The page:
The surreal characters that inhabit Brian Walker’s creations would be right at home in a dark fantasy-comedy film, like Death Becomes Her meets The Addams Family, but with a better makeover. Looking to peel away the façade, Sarah Jayne Fell hunts down the Australian digital artist to uncover whether there are any meaty hidden layers below the surface of this bizarre realm of plastic fantastic, or if its extent is purely skin-deep.
The fantastical landscape of Brian Walker’s surreal digital world is made up of picture-perfect female forms and dominant motifs from popular culture, drawing particularly on fashion, film and advertising. Every element is highly staged and pre-planned; not a detail is accidental, not a hair is misplaced.
The creator of this realm, Brian Walker, is a Sydney-based digital artist and photographer, art and photography teacher, and father of twin girls. He has worked in advertising and web
design. Endowed with an explosive imagination and a lifelong passion for illustration, Brian delved into photography to fine-tune the rendition of his bizarre ideas into seamless existence. Discovering Photoshop while studying and then moving into digital art was his breakthrough: “It was the perfect answer to what I wanted to achieve through my drawing,” Brian says. “I wanted implied reality in my ideas instead of lead pencil.” The outcome is his current work, which shapeshifts from concept to immaculate final product via a meticulous process of sketching, making and acquiring props, consulting with hair and makeup artists, arranging the model and set for the shoot, and finally, post-production. “I am a stickler for details and am not satisfied until I feel that the work is as ‘clean’ and ‘refined’ as possible and that the elements are working well together,” Brian elaborates. “The end result generally bears an uncanny resemblance to the original sketch.”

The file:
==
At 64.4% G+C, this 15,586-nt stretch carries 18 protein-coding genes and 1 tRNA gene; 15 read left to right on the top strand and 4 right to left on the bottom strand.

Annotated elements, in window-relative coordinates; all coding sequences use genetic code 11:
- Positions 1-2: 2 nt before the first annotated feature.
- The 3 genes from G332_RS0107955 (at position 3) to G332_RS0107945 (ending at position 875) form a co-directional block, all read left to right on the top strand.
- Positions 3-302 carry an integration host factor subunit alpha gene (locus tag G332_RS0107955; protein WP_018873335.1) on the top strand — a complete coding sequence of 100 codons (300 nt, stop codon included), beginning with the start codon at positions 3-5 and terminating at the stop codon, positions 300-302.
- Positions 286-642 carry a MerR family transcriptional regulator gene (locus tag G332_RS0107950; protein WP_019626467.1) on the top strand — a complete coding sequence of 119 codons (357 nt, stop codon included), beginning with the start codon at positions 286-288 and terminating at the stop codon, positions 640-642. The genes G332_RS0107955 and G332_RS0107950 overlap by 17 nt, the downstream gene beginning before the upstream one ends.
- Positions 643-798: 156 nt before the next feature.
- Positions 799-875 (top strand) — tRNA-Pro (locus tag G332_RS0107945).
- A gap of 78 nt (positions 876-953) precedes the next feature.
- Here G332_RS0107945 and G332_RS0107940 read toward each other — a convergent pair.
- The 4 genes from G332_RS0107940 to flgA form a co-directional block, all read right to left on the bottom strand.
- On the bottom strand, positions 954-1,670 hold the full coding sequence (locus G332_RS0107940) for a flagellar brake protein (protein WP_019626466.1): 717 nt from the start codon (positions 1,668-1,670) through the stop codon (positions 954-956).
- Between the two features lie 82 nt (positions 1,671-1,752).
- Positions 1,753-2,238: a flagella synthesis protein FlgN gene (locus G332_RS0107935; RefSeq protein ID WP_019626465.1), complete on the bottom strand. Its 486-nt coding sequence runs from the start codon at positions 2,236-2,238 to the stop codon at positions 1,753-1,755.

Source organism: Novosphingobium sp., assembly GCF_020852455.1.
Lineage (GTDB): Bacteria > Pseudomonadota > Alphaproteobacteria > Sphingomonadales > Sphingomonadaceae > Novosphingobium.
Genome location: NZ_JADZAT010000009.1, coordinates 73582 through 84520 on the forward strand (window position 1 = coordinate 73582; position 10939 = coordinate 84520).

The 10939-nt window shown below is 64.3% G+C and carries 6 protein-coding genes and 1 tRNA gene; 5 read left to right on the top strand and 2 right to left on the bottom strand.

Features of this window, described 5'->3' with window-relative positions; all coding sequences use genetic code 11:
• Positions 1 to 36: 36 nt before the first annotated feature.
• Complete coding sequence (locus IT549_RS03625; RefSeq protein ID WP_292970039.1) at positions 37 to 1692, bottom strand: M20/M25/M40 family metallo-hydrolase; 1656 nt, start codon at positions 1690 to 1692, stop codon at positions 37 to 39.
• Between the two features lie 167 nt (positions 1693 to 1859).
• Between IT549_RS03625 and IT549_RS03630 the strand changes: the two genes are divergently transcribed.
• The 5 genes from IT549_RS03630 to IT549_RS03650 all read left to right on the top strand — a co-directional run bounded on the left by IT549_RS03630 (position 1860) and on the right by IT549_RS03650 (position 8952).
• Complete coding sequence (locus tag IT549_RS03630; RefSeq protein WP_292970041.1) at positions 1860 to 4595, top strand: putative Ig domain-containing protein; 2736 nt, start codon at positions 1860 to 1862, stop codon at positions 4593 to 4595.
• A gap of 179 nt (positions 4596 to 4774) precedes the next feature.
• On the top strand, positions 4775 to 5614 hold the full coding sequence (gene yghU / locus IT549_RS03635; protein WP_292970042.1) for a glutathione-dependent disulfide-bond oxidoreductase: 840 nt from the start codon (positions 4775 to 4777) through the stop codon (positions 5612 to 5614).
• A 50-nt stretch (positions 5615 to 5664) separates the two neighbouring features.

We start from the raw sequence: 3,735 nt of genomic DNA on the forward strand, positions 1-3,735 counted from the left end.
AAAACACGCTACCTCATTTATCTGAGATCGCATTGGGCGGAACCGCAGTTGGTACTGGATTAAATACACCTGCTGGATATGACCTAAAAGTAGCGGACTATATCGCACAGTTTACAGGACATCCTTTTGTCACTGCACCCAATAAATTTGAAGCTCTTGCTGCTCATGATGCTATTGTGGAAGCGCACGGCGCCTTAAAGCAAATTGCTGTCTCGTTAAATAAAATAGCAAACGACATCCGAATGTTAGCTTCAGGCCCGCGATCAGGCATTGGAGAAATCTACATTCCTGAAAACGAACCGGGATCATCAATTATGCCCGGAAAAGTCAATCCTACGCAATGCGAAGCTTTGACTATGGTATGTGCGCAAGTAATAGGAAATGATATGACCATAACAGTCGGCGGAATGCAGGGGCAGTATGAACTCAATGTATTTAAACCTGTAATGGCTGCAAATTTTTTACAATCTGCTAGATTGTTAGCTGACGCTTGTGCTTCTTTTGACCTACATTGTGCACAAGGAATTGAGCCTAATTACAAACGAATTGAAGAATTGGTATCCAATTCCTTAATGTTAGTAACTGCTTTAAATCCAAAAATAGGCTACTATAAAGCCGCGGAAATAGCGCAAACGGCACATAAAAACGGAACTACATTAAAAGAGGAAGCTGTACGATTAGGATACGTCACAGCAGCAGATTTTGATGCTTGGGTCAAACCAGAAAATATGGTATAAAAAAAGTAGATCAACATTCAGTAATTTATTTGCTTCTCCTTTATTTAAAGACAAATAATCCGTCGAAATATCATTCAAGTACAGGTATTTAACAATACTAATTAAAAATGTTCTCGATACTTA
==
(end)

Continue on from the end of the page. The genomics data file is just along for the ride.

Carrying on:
The recurring combination of striking young female models and signifiers of mass media comprising Brian’s mise-en-scène is no mistake. Mastering the art of the digital, he is able to perfectly manufacture his current preoccupation: an interrogation of reality within this technological age, particularly the way in which technology is used to mask or exaggerate reality with reference to the feminine form, most commonly in the media. Brian tells of the genesis of this preoccupation:
“Much of my current work stemmed from a conversation I had with a friend a while ago. He works in the print industry and was telling me how he was asked to retouch a model heavily to get her ready for print — right down to removing the creases from her elbows! I was entertained and astonished by the notion and as a result have been examining similar ideas of beauty and falsehood in my own work.”
Brian’s exploration into concepts of illusion versus reality in relation to beauty means his protagonists are not just pretty girls. In fact, the viewer is not really sure what they are — human, android, cyborg, or the latest model of Barbie. Though not all exactly pin-up girls, each woman clearly exudes a conventional sense of female beauty and sexuality. More central to each scene than this, however, is the surreal, often sinister quality that leaves the viewer thinking they may be dealing with a psychotic fembot that they’d rather not be left alone with!
Each doll-like character (some battery-operated) appears caught in the act — in freeze-frame quality — in the midst of some bizarre scenario, whether she’s four-legged, in a leotard and practising her ‘Learn to Dance’ steps; eating noodles out of an eviscerated, topless human head-cum-ceramic measuring bowl; or grating away thick sections of her own plasticky flesh to reveal a hard, candy-coloured centre.
The notion of plasticity so strongly evoked in Brian’s images (particularly in the latter one described, ‘Skin Deep’, as well as ‘Send and Receive’, ‘Free Range Milk’ and ‘Batteries Included’) is a prominent underlying theme in Brian’s work. On the surface, his protagonists themselves have a plastic quality — whether it’s a Barbie-doll, blow-up doll or mannequin that they resemble. In this aspect, Brian has benefited from the digital medium in so successfully being able to reproduce this effect while maintaining a sense of hyperreality at the same time.